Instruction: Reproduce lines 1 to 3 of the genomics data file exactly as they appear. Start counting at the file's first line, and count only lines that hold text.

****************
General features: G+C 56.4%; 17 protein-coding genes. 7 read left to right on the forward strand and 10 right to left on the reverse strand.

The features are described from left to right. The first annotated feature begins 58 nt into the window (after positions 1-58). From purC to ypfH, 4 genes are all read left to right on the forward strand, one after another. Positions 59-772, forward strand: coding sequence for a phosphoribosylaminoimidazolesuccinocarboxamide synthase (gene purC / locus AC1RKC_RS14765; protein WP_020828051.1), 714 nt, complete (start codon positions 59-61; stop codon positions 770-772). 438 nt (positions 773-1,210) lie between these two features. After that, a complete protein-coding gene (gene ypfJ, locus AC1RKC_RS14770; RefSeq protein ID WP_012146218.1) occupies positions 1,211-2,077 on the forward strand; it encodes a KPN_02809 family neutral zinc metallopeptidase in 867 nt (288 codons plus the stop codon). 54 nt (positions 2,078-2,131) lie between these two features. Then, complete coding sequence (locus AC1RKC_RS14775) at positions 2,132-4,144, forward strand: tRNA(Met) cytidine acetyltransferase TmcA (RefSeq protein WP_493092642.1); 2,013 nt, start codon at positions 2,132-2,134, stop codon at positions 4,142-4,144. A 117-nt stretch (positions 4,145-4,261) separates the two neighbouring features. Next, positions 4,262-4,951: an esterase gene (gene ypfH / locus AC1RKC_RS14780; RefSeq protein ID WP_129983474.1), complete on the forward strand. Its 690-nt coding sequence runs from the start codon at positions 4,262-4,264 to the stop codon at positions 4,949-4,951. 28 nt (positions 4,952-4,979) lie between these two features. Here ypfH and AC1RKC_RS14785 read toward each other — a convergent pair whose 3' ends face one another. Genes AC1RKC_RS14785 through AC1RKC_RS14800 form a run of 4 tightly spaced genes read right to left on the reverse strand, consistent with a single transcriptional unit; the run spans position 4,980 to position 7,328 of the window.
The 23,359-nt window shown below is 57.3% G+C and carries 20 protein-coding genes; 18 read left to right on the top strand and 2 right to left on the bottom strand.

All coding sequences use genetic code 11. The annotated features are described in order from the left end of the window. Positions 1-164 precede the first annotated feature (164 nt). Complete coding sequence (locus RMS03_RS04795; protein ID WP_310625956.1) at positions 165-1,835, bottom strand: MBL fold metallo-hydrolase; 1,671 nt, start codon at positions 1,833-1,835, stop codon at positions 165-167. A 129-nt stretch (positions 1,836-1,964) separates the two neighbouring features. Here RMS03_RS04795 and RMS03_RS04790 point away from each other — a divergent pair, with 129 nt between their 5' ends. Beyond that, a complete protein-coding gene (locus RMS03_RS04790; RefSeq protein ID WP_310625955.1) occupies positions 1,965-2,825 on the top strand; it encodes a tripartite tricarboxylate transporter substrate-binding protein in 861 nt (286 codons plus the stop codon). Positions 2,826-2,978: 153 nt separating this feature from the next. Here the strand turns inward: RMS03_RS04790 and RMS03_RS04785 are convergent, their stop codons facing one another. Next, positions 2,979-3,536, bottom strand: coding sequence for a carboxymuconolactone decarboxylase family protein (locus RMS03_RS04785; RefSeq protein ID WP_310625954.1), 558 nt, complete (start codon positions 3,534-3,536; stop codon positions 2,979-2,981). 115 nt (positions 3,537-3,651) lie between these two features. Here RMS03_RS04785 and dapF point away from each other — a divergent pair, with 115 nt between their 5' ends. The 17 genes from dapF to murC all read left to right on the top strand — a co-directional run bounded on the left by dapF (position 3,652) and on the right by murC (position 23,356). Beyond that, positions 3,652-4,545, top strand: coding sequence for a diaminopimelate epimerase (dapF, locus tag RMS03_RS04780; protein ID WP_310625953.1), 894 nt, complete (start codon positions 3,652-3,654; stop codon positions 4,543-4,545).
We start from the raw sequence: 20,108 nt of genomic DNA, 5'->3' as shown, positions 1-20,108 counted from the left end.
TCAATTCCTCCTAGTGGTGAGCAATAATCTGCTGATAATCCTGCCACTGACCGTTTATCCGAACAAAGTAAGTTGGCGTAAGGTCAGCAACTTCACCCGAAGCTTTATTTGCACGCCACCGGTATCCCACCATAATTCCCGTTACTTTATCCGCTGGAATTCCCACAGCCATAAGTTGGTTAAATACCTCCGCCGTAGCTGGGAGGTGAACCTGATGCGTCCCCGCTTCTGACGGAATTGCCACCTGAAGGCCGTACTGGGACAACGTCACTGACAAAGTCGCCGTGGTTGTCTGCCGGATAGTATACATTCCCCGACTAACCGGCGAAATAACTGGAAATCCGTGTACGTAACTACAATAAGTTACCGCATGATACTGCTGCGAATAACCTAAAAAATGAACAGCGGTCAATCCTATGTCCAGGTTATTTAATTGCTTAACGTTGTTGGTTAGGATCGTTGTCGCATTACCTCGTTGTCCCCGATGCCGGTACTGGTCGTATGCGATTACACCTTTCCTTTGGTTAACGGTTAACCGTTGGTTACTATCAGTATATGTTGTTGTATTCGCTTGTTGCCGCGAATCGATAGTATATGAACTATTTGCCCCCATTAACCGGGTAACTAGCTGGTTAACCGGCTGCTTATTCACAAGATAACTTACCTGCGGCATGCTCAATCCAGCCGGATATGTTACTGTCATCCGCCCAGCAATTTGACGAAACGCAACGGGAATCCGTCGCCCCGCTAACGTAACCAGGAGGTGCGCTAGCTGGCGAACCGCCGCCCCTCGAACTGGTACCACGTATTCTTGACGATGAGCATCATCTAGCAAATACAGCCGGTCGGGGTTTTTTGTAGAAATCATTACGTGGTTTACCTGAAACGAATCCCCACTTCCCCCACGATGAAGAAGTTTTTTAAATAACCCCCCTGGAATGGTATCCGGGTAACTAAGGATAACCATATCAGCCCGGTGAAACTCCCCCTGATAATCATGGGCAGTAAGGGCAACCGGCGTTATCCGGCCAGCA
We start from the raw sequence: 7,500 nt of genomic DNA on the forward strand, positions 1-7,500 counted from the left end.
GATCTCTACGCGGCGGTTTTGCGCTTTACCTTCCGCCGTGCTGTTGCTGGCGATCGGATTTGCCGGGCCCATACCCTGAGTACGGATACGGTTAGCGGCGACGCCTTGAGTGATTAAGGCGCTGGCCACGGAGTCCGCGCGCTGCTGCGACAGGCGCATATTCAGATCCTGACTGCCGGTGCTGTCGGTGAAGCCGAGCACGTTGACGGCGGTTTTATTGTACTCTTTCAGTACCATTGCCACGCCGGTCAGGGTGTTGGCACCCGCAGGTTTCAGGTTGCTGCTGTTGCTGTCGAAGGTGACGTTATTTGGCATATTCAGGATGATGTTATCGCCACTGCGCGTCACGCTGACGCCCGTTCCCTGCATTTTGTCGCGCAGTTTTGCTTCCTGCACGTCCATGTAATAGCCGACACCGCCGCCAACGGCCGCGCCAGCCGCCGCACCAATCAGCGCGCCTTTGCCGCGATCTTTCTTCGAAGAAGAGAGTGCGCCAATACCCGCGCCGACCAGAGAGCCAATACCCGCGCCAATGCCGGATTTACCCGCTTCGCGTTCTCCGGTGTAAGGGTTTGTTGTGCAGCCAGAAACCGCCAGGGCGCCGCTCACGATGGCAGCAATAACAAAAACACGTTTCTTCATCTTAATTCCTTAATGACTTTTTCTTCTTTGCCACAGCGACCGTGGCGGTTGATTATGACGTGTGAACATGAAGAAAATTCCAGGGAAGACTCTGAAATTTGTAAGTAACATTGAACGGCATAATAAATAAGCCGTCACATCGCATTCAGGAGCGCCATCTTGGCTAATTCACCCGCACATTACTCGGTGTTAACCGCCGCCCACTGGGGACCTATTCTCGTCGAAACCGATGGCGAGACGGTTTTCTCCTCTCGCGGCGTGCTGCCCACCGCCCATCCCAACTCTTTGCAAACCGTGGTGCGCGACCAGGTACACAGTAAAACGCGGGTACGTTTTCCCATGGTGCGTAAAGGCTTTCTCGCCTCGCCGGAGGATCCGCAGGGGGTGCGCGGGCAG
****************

General features: G+C 56.4%; 17 protein-coding genes. 7 read left to right on the forward strand and 10 right to left on the reverse strand.

The features are described from left to right. The first annotated feature begins 58 nt into the window (after positions 1-58). From purC to ypfH, 4 genes are all read left to right on the forward strand, one after another. Positions 59-772, forward strand: coding sequence for a phosphoribosylaminoimidazolesuccinocarboxamide synthase (gene purC / locus AC1RKC_RS14765; protein WP_020828051.1), 714 nt, complete (start codon positions 59-61; stop codon positions 770-772). 438 nt (positions 773-1,210) lie between these two features. After that, a complete protein-coding gene (gene ypfJ, locus AC1RKC_RS14770; RefSeq protein ID WP_012146218.1) occupies positions 1,211-2,077 on the forward strand; it encodes a KPN_02809 family neutral zinc metallopeptidase in 867 nt (288 codons plus the stop codon). 54 nt (positions 2,078-2,131) lie between these two features. Then, complete coding sequence (locus AC1RKC_RS14775) at positions 2,132-4,144, forward strand: tRNA(Met) cytidine acetyltransferase TmcA (RefSeq protein WP_493092642.1); 2,013 nt, start codon at positions 2,132-2,134, stop codon at positions 4,142-4,144. A 117-nt stretch (positions 4,145-4,261) separates the two neighbouring features. Next, positions 4,262-4,951: an esterase gene (gene ypfH / locus AC1RKC_RS14780; RefSeq protein ID WP_129983474.1), complete on the forward strand. Its 690-nt coding sequence runs from the start codon at positions 4,262-4,264 to the stop codon at positions 4,949-4,951. 28 nt (positions 4,952-4,979) lie between these two features. Here ypfH and AC1RKC_RS14785 read toward each other — a convergent pair whose 3' ends face one another. Genes AC1RKC_RS14785 through AC1RKC_RS14800 form a run of 4 tightly spaced genes read right to left on the reverse strand, consistent with a single transcriptional unit; the run spans position 4,980 to position 7,328 of the window.
The 23,359-nt window shown below is 57.3% G+C and carries 20 protein-coding genes; 18 read left to right on the top strand and 2 right to left on the bottom strand.